With all the excitement of a growing family, it can be easy to lose sight of your well-being. Expecting women have to prioritize their own health and symptoms.

  • Slow down and take naps when you feel tired.
  • You may feel emotional, and it might help to talk to someone.
  • If your gums bleed, try a softer toothbrush. If your gums are puffy and bleed a lot, see your dentist.
  • If you feel dizzy:
    • Drink plenty of fluids.
    • Eat small snacks to keep your blood sugar stable.
    • Get up slowly after sitting or lying down.
    • Put your head between your legs as though you were tying your shoelaces.
    • Lie down with your legs higher than your head. Use pillows to prop up your feet.
  • If you have a headache:
    • Lie down on your side.
    • Ask your partner or a good friend for a neck massage.
    • Try placing a cool cloth over your forehead or across the back of your neck.
    • Use acetaminophen (Tylenol®) for pain relief. Do not use nonsteroidal anti-inflammatory drugs (NSAIDs), such as ibuprofen (Advil®, Motrin®) or naproxen (Aleve®), unless your doctor says it is okay.
  • If you have a nosebleed, pinch your nose gently and hold it for a short while. To prevent nosebleeds, try massaging a small dab of petroleum jelly, such as Vaseline®, in your nostrils.
  • If your nose is stuffed up, try saline (saltwater) nose sprays. Do not use decongestant sprays.

Care for your breasts.
Your body is growing and preparing for nursing.

  • Wear a bra that gives you good support.
  • Know that changes in your breasts are normal.
    • Your breasts may get larger and more tender. Tenderness usually gets better by 12 weeks into the pregnancy.
    • Your nipples may get darker and larger, and small bumps around your nipples may show more.
    • The veins in your chest and breasts may show more.

When to call your doctor during your first trimester of pregnancy

Many pregnancy symptoms may feel new and strange, and others are very similar to the symptoms of a mild cold or PMS (premenstrual syndrome). So, it can be hard to know when it's time to call your doctor or midwife. Here are some instances where you should reach out to your care team right away:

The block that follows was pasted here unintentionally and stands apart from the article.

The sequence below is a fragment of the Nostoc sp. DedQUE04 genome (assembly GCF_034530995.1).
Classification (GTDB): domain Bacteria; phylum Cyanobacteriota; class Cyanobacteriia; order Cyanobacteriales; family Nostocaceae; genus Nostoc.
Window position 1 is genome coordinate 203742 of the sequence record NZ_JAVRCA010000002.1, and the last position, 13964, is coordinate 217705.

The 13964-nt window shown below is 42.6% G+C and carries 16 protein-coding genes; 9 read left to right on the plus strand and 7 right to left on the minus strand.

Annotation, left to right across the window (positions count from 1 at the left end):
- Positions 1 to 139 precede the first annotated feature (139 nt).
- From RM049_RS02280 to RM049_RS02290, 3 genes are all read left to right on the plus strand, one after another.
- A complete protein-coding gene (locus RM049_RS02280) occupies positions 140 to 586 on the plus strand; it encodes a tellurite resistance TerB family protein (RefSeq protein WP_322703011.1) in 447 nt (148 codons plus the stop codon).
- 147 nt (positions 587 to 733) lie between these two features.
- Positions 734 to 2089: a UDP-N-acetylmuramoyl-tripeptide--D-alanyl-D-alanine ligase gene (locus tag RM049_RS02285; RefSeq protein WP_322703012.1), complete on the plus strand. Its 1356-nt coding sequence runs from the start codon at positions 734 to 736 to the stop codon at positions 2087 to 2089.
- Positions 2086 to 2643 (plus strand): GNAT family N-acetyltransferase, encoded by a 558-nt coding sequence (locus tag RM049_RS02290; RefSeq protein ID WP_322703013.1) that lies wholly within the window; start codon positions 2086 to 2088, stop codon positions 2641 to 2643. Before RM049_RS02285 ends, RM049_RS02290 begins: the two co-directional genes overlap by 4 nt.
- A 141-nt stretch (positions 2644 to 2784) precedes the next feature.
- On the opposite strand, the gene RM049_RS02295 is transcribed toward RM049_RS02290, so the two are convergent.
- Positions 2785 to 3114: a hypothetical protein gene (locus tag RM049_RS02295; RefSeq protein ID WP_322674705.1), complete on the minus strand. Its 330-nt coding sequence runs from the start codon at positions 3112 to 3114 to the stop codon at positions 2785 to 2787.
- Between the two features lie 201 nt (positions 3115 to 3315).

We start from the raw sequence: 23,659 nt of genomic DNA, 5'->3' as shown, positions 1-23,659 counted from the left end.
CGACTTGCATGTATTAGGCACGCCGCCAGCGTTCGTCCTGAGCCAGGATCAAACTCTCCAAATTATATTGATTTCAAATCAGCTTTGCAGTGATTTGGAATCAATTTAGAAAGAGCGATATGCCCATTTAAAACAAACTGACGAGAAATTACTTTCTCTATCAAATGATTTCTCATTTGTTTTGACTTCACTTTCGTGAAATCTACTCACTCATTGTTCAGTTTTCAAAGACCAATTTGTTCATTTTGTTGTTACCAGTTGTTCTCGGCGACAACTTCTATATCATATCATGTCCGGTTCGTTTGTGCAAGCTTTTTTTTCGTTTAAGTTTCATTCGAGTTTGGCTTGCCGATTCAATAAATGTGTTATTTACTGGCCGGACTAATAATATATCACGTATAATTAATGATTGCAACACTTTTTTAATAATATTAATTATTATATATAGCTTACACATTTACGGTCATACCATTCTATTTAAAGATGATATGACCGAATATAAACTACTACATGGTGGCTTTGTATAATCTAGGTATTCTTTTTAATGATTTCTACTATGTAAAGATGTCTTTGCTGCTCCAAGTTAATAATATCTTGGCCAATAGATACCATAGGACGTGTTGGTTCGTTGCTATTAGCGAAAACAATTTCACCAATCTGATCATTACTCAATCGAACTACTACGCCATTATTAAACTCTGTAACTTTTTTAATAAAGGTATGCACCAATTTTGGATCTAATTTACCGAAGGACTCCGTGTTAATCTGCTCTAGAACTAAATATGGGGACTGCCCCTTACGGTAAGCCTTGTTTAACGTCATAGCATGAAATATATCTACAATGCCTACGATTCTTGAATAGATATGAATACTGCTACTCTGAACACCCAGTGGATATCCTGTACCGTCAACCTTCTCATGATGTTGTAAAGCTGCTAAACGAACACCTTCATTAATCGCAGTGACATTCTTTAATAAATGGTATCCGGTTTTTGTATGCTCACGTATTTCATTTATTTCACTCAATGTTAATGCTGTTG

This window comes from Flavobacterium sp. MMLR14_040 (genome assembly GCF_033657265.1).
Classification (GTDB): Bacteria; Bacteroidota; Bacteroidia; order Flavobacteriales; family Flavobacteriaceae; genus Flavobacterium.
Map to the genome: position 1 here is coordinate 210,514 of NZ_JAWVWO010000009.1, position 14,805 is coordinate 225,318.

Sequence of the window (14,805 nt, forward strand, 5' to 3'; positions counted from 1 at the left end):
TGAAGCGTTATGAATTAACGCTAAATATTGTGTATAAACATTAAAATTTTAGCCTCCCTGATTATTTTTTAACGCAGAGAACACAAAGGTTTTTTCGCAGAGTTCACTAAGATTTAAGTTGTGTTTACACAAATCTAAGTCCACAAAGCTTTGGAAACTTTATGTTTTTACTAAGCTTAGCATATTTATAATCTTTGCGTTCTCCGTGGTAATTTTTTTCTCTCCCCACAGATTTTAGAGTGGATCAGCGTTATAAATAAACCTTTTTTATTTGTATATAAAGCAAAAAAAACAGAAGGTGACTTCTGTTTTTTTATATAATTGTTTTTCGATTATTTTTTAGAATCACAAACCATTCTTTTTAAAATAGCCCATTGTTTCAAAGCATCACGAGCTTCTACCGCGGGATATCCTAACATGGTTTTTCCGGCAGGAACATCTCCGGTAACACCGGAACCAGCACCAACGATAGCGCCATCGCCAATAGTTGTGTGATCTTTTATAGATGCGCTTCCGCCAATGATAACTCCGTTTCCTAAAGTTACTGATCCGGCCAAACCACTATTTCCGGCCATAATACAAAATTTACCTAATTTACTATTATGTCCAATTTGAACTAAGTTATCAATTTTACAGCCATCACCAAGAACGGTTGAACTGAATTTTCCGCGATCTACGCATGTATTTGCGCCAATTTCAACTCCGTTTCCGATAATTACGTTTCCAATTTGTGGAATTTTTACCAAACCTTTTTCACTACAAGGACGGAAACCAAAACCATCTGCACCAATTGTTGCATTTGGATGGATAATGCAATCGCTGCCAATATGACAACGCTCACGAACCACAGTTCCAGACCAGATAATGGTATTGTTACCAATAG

• You have vaginal bleeding.
  • You have a fever.
  • You are dizzy or lightheaded, or you feel like you may faint.
  • You have belly pain.
  • You think you are having contractions.
  • You have signs of a blood clot in your leg (called a deep vein thrombosis), such as:
    • Pain in the calf, back of the knee, thigh or groin.
    • Swelling in your leg or groin.
    • A color change on the leg or groin. The skin may be reddish or purplish, depending on your usual skin color.
  • You have symptoms of a bladder infection, like:
    • Pain or burning when you urinate or blood in your urine.
    • A need to urinate, but very little urine comes out.
    • Urine that smells bad.
    • Pain in your middle back (below the rib cage and above the waist).

Watch closely for changes in your health, and be sure to contact your doctor if:

  • You have vaginal discharge that smells bad.
  • You feel sad, anxious or hopeless for more than a few days.
  • You have other concerns about your pregnancy.

Your care team is there to help you navigate your pregnancy journey. Don’t hesitate to reach out if you have questions or notice a symptom that doesn’t feel right. Trust your instinct and don’t wait.



Copyrighted material adapted with permission from Healthwise, Incorporated. This information does not replace the advice of a doctor.